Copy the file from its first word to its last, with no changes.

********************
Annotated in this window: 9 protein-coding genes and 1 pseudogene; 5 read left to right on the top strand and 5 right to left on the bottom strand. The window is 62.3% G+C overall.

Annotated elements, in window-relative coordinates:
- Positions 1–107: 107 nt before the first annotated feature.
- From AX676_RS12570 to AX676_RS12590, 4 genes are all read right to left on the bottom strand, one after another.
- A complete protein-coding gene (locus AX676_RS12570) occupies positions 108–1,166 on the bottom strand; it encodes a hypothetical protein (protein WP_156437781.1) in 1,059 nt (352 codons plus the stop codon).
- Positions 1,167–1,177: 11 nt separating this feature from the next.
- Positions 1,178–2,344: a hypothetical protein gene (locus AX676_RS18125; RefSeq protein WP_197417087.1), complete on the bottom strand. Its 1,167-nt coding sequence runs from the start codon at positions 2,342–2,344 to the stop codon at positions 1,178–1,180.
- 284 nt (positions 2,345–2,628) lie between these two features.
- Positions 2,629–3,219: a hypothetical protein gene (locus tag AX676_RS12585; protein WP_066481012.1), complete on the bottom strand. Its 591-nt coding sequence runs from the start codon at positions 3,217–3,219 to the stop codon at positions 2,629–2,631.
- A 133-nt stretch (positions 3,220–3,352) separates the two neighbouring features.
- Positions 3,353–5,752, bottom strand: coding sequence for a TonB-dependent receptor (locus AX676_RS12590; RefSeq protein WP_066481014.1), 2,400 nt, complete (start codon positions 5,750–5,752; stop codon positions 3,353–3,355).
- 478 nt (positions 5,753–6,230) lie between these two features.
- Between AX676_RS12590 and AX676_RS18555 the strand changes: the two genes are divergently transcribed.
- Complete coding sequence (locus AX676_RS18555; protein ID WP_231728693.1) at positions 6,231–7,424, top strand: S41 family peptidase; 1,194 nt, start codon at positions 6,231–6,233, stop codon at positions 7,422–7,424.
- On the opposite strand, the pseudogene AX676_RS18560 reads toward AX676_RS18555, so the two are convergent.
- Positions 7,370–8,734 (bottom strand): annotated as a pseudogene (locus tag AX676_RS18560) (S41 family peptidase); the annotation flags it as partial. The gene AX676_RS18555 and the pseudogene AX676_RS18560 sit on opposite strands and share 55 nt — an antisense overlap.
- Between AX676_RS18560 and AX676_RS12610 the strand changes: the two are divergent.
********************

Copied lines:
Annotated in this window: 9 protein-coding genes and 1 pseudogene; 5 read left to right on the top strand and 5 right to left on the bottom strand. The window is 62.3% G+C overall.

Annotated elements, in window-relative coordinates:
- Positions 1–107: 107 nt before the first annotated feature.
- From AX676_RS12570 to AX676_RS12590, 4 genes are all read right to left on the bottom strand, one after another.
- A complete protein-coding gene (locus AX676_RS12570) occupies positions 108–1,166 on the bottom strand; it encodes a hypothetical protein (protein WP_156437781.1) in 1,059 nt (352 codons plus the stop codon).
- Positions 1,167–1,177: 11 nt separating this feature from the next.
- Positions 1,178–2,344: a hypothetical protein gene (locus AX676_RS18125; RefSeq protein WP_197417087.1), complete on the bottom strand. Its 1,167-nt coding sequence runs from the start codon at positions 2,342–2,344 to the stop codon at positions 1,178–1,180.
- 284 nt (positions 2,345–2,628) lie between these two features.
- Positions 2,629–3,219: a hypothetical protein gene (locus tag AX676_RS12585; protein WP_066481012.1), complete on the bottom strand. Its 591-nt coding sequence runs from the start codon at positions 3,217–3,219 to the stop codon at positions 2,629–2,631.
- A 133-nt stretch (positions 3,220–3,352) separates the two neighbouring features.
- Positions 3,353–5,752, bottom strand: coding sequence for a TonB-dependent receptor (locus AX676_RS12590; RefSeq protein WP_066481014.1), 2,400 nt, complete (start codon positions 5,750–5,752; stop codon positions 3,353–3,355).
- 478 nt (positions 5,753–6,230) lie between these two features.
- Between AX676_RS12590 and AX676_RS18555 the strand changes: the two genes are divergently transcribed.
- Complete coding sequence (locus AX676_RS18555; protein ID WP_231728693.1) at positions 6,231–7,424, top strand: S41 family peptidase; 1,194 nt, start codon at positions 6,231–6,233, stop codon at positions 7,422–7,424.
- On the opposite strand, the pseudogene AX676_RS18560 reads toward AX676_RS18555, so the two are convergent.
- Positions 7,370–8,734 (bottom strand): annotated as a pseudogene (locus tag AX676_RS18560) (S41 family peptidase); the annotation flags it as partial. The gene AX676_RS18555 and the pseudogene AX676_RS18560 sit on opposite strands and share 55 nt — an antisense overlap.
- Between AX676_RS18560 and AX676_RS12610 the strand changes: the two are divergent.